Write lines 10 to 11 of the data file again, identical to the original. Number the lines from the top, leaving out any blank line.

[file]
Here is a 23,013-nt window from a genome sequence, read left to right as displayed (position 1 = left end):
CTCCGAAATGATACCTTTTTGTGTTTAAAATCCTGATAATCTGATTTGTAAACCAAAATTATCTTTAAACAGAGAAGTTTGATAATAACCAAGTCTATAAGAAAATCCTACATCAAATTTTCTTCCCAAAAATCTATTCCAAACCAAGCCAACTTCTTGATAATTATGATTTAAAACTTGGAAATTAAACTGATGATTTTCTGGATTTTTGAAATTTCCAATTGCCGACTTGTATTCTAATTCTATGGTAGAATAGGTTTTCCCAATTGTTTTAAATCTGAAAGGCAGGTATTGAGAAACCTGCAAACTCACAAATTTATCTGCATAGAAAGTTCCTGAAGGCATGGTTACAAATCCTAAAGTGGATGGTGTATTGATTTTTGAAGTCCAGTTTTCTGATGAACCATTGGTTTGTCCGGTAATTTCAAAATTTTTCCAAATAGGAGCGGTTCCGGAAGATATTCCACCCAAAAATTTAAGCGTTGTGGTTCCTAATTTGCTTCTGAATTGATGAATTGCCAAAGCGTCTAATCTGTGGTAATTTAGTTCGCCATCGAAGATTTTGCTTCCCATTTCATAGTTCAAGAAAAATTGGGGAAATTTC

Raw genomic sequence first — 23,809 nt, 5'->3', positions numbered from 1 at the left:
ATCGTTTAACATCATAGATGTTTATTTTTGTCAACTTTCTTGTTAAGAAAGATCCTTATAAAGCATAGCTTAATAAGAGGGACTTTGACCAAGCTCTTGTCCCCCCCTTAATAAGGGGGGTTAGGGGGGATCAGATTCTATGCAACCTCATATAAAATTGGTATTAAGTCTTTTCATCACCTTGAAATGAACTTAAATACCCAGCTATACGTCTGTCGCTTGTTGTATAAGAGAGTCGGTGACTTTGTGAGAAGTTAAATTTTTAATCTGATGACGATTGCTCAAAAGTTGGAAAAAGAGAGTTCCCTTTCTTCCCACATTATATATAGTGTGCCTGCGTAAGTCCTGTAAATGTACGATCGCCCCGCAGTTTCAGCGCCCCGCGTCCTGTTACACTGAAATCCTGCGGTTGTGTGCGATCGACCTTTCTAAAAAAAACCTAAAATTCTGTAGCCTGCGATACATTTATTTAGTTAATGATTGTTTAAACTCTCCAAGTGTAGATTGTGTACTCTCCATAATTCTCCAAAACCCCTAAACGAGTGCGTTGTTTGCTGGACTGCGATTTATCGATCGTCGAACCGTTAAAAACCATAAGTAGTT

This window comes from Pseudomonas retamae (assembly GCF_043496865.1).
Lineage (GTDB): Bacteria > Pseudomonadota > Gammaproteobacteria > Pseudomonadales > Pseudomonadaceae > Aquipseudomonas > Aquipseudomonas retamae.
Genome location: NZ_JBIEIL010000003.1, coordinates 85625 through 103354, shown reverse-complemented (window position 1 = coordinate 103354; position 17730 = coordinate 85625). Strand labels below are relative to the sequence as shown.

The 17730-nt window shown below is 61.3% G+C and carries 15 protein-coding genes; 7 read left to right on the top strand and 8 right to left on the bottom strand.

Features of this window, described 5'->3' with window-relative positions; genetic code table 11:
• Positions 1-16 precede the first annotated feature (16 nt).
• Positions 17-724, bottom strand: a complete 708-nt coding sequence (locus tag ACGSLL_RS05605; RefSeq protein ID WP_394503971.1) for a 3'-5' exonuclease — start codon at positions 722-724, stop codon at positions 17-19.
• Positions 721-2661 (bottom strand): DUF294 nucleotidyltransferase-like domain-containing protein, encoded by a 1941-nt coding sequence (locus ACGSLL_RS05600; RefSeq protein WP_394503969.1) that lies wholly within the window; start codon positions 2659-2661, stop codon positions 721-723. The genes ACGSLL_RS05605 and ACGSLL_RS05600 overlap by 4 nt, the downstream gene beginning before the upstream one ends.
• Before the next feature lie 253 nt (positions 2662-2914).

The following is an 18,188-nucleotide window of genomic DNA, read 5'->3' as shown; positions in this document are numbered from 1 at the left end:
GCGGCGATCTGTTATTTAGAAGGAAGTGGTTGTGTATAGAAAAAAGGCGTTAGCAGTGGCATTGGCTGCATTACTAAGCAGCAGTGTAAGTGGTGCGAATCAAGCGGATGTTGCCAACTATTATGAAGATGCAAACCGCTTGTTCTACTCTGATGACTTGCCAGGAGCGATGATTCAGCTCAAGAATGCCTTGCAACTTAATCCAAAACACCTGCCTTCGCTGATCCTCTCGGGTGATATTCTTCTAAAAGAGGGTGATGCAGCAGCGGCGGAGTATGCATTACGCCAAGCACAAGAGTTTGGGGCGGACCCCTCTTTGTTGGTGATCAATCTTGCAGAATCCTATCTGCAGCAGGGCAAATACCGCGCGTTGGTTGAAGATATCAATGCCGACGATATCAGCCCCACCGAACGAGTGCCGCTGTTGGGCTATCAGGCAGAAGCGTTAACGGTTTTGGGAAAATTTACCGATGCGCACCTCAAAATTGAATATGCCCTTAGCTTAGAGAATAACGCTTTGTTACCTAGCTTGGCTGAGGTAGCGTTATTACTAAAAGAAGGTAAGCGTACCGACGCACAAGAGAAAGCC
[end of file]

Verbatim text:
• Positions 1-16 precede the first annotated feature (16 nt).
• Positions 17-724, bottom strand: a complete 708-nt coding sequence (locus tag ACGSLL_RS05605; RefSeq protein ID WP_394503971.1) for a 3'-5' exonuclease — start codon at positions 722-724, stop codon at positions 17-19.